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Steve: Tell us about “The Chinatown Tour”... Here you have several Asian American artists and yourself, an African American artist, touring and performing in various Asian communities. That's different and what was that all about? In other words, what was its aim?

Jamel: The Chinatown Tour is a series of live performances and workshops aimed at revitalizing Chinatowns as a space for radical art and culture in the wake of the Covid-19 pandemic. Inspired by the international unity of the Black Lives Matter and Stop Asian Hate movements, and the connections between Black, brown, and Asian communities rooted in a shared history of struggle, the project's goal is to to bring diverse communities together in the heart of Chinatowns across the country. To bring this project to life I partnered with Asian-American artists jason chu and Alan Z who have a project called Face Value, a hip-hop album centering 170+ years of Asian American history. I performed my latest project Viral, a concept album and multimedia conversation between China and Black America.

What began as conversations over dinner with my homie jason chu about two years ago has developed into a project we’ve been able to bring to audiences in Boston, Philadelphia, New York, Pittsburgh and Houston. Our next phase is to bring the tour to the West Coast -- to Chinatowns and Asian communities in Los Angeles, and your hometown of Oakland/San Francisco. In the coming years, we hope this is a tour we can generate funding and community support to bring to every Chinatown across the country, and to Chinese and Asian communities cities in the global diaspora. We envision this project helping to forge a radically-minded diasporic community around the world.

Steve: Tell us more from your perspective of the Asian American hip-hop scene as I am not that familiar with it.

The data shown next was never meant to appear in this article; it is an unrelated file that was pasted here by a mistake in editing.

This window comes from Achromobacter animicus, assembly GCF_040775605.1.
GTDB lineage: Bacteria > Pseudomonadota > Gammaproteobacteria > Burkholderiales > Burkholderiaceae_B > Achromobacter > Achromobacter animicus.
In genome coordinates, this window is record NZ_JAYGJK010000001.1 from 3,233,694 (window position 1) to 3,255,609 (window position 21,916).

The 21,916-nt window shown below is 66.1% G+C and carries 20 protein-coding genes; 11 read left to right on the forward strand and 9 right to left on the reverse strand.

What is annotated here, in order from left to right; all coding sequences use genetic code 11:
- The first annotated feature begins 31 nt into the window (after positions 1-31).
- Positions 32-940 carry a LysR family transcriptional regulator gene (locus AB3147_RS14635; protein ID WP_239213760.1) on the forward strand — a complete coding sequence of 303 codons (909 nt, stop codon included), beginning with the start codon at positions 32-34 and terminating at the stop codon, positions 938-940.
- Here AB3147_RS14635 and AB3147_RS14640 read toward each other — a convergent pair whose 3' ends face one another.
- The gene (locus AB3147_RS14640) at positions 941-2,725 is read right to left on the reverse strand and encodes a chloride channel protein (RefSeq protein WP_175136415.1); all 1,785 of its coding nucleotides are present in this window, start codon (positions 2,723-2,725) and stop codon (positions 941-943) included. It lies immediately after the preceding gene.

Jamel: I’ve studied hip-hop in China, but I am definitely less familiar with Asian American hip-hop. But I am getting more knowledgeable over the topic via fellow artists on The Chinatown Tour. Asian Americans have long been a part of hip-hop community, particularly in places like New York or LA, growing up alongside other black, brown and immigrant communities. There were many Asian Americans who were part of seminal hip-hop groups such as the 2 Live Crew, Chad Hugo of The Neptunes, DJ Qbert, apl.de.ap of the Black Eyed Peas, Asia Born/Lyrics Born… but I think as far as there being an Asian American hip-hop scene that explicitly identified as such, artists such as the Mountain Brothers, who were the first Chinese American group signed to a major label, and the early 2000’s hip-hop and spoken word poetry scene laid the foundation.

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Steve: I knew of the Mountain Brothers back in the 90’s, and heard them performing at a benefit concert in New York Chinatown for the prisoner David Wong, who was the fall guy set up and wrongly accused to take the hit for an upstate New York prison murder.

Jamel: That's dope, man! Wish I had an opportunity to see them live. I think a key moment for the culture was seeing Jin rapping on BET’s 106 and Park - on what was probably the largest platform for emerging rappers at the time, freestyle Friday. It was huge for the culture to see a Asian kid -- not avoiding, but skillfully flipping into the stereotypes which excluded Asian people from mainstream society into punchlines. Today there’s no shortage of Asian American rappers and emcees with bars and style influenced by him.

Hip-hop has also become the global soundtrack of young people around the world - and many Asian countries now have their own homegrown hip-hop scenes which in turn has influenced the sound and popularity of Asian American Hip-Hop. For example, artists such as Rich Brian and Higher Brothers have gained international appeal and crossover into Asian American audiences despite being from Singapore and China respectively. K-Pop artists such as BTS bring together a diasporic community of fans that stretches across the globe. And the popularity of the K-Pop genre overall has impacted the sound of Asian American hip-hop to be more melodic and include more tendencies from R&B music.

I think we are seeing a point where Asian American hip-hop is on stage with some of the largest acts in the world — however in a time of international conflicts and anti-Asian racism, the question still remains what will be the message in the music and culture. For instance, 88rising -- perhaps the largest and most influential Asian American record label, which has thrust many artists into pop culture stardom and hosts a massive series of festivals -- have also been criticized for their relative inaction during the Black Lives Matter uprising of 2020, and a number of other media fumbles.